For some, food is scarce or unaffordable, so it’s about making connections.

Fred Rogers once said: “When I was a boy and I would see scary things in the news, my mother would say to me, ‘Look for the helpers. You will always find people who are helping.'”

An occasional series.

Carla Bristol is always on the move - sewing bags at night from donated T-shirts, sharing fresh produce to groups such as Daystar and checking on her 92-year-old neighbor. Lately, she’s also been funneling nonperishables to Eric Atwater, who is serving free meals at his restaurant, at the corner of 18th Ave. S and MLK St. in St. Petersburg.

“I felt comfortable with Atwater’s,” she said, “because I knew everything would be safe, and that’s where people in the community were already coming to - a place where people from four neighborhoods could walk to.”

Carla Bristol, left, waves goodbye to Jackie Hersey after Hersey picked up a head of collard greens during a giveaway organized by Bristol at Atwater's Soul Food Restaurant in St. Petersburg. [ BOYZELL HOSEY | TIMES | Tampa Bay Times ]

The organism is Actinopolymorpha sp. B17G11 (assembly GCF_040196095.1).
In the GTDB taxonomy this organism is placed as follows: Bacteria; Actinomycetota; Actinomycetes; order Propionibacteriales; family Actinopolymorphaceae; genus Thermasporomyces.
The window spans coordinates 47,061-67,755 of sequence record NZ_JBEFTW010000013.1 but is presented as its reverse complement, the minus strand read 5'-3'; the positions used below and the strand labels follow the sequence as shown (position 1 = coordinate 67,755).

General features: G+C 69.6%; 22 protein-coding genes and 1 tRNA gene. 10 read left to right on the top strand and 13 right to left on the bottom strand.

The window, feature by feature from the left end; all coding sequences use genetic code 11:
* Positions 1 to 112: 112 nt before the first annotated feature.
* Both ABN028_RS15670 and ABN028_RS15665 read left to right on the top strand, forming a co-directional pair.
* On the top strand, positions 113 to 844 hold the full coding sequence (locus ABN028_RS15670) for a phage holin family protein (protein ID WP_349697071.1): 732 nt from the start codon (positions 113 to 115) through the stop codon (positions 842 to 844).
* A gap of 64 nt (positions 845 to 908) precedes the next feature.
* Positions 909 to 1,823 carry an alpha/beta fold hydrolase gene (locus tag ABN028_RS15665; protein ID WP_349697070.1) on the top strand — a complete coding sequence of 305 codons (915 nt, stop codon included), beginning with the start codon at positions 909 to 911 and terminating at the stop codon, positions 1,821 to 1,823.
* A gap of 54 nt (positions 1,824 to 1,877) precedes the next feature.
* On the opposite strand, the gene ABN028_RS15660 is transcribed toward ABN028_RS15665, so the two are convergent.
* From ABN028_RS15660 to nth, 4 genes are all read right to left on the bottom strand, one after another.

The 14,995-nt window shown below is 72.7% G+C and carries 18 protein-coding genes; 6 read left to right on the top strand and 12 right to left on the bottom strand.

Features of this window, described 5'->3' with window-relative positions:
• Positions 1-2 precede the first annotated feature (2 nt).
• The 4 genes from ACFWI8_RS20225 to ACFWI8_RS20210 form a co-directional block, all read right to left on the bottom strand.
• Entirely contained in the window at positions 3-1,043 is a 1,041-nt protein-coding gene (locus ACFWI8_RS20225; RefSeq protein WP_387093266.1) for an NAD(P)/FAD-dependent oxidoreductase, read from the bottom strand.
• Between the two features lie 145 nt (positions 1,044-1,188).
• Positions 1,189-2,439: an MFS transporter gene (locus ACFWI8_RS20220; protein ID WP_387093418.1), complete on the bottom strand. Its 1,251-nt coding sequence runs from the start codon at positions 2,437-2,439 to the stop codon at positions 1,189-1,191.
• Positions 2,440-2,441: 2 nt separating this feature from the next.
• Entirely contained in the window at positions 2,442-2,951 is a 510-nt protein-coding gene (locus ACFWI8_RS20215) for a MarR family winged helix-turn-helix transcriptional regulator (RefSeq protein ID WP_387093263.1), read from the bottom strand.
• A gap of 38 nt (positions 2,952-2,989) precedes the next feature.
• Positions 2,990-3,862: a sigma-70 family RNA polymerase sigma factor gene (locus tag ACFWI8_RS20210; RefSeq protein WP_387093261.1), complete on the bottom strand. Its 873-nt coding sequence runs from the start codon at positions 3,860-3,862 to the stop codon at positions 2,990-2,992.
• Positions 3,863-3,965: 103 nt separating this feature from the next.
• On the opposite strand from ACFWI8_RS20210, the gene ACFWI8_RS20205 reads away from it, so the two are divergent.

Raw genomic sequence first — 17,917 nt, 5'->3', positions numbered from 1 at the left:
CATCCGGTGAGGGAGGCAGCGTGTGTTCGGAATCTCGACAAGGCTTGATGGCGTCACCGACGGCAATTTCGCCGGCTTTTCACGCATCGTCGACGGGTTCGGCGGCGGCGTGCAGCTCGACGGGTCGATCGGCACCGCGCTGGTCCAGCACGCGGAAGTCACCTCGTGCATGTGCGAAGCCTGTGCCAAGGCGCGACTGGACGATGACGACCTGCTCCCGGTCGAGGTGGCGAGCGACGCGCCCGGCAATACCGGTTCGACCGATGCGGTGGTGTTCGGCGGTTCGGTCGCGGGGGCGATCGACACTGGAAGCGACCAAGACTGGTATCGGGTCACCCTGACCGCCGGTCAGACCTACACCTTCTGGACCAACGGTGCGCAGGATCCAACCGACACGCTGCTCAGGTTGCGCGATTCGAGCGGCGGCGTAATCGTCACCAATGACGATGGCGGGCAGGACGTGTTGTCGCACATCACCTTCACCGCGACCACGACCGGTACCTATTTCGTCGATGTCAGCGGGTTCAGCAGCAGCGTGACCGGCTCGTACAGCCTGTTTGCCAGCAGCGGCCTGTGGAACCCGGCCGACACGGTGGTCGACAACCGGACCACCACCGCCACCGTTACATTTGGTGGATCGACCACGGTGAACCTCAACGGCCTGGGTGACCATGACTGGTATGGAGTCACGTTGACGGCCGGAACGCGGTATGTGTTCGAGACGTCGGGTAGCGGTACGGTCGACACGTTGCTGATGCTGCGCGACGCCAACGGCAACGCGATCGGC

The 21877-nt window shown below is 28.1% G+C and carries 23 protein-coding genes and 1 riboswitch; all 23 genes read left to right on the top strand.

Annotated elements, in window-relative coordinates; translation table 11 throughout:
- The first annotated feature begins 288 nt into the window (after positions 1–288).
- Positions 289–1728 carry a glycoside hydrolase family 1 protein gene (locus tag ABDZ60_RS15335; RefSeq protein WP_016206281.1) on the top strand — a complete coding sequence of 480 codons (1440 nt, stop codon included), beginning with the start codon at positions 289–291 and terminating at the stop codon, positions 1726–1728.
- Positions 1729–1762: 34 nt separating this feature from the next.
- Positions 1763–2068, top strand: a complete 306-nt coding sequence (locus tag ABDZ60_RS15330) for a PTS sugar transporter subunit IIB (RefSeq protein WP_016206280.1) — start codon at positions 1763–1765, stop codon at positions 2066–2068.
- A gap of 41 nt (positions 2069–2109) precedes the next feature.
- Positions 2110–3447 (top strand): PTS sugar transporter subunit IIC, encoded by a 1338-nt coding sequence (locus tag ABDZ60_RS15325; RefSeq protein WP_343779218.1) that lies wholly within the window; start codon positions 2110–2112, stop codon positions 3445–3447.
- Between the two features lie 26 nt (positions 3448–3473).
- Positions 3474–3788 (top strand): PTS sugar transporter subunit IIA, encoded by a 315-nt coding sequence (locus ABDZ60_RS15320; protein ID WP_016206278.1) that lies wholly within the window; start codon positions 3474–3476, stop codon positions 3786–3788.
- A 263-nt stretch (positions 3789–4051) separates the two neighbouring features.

Bristol normally leads the St. Petersburg Urban Youth Farm on the campus of Pinellas Technical College.

She said she learned early, from her mother, to be charitable. In Guyana, where she grew up, her family had chickens and mango and avocado trees. They shared the bounty with neighbors.

Bristol moved to New York in 1980 and then to St. Petersburg in 1996. She raised two children here and grew to love the culture and community of the Southside. It reminded her of home.

Now, in the midst of this pandemic, she is connecting to a network of resources, helping however she can. So when a stranger reached out to tell her about a farm in Lakeland that was struggling to offload its produce, she found donations to purchase 350 heads of collard greens at a greatly reduced rate. Then she gathered a small team to bag everything and make them available at Atwater’s.

“So many people and organizations have stepped forward in this time of need,” she said. “If people know your spirit is good, they’re not opposed to welcoming you in and helping out.”

If you’d like to help, contact Carla Bristol at or 727-565-3930.

Do you know a Helper? Contact

Read other stories in this series:

Butcher John Riesebeck is embracing a family tradition

SPC professor creates 3D-printed face shields for medical workers

Retired teacher turned mask maker finds herself busier and busier

Isolation, frustration inspired action for Gulfport woman

• • •

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